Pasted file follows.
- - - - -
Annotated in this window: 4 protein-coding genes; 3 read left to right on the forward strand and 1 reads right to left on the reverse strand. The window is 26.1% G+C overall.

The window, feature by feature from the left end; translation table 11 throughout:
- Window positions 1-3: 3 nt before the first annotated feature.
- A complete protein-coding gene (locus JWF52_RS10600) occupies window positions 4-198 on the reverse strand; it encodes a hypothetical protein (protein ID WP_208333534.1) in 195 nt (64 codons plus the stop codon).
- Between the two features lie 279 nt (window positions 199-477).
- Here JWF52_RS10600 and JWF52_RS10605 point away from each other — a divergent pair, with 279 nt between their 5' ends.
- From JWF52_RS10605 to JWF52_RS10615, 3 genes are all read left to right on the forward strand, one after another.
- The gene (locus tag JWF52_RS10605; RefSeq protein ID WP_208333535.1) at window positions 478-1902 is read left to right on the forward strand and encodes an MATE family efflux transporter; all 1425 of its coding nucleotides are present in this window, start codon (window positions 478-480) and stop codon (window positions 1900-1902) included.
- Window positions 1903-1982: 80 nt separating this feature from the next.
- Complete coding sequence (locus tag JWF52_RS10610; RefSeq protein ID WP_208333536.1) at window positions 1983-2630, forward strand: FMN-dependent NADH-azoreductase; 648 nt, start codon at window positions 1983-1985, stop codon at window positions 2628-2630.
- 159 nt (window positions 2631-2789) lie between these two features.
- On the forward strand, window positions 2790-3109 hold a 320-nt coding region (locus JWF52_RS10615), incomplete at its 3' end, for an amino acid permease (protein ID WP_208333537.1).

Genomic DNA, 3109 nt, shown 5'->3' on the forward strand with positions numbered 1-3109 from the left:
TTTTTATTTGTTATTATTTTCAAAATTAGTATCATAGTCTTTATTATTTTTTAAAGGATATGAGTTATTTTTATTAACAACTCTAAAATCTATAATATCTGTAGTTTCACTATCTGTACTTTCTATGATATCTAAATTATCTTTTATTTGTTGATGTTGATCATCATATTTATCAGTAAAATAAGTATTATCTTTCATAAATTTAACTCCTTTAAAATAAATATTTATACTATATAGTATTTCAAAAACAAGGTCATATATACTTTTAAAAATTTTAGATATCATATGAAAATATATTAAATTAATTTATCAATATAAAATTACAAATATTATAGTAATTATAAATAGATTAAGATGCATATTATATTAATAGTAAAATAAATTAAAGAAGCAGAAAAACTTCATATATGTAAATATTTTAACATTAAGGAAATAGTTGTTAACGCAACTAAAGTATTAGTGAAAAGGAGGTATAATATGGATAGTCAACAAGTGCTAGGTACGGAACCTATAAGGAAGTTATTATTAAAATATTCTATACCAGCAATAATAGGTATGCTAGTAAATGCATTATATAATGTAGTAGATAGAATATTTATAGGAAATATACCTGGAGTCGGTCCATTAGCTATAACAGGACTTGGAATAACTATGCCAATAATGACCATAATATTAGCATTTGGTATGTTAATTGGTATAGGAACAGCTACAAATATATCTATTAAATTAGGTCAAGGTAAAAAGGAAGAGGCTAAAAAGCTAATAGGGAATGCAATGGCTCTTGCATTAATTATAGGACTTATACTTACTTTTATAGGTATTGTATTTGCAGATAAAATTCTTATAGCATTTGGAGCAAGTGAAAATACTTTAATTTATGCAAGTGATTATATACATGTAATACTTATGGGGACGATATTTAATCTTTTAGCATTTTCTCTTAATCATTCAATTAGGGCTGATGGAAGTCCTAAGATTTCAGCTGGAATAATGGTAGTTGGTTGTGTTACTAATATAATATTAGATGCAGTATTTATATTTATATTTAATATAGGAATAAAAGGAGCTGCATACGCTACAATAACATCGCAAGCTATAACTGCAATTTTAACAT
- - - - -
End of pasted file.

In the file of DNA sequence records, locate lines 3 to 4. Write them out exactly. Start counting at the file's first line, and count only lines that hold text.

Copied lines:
- Window positions 1-3: 3 nt before the first annotated feature.
- A complete protein-coding gene (locus JWF52_RS10600) occupies window positions 4-198 on the reverse strand; it encodes a hypothetical protein (protein ID WP_208333534.1) in 195 nt (64 codons plus the stop codon).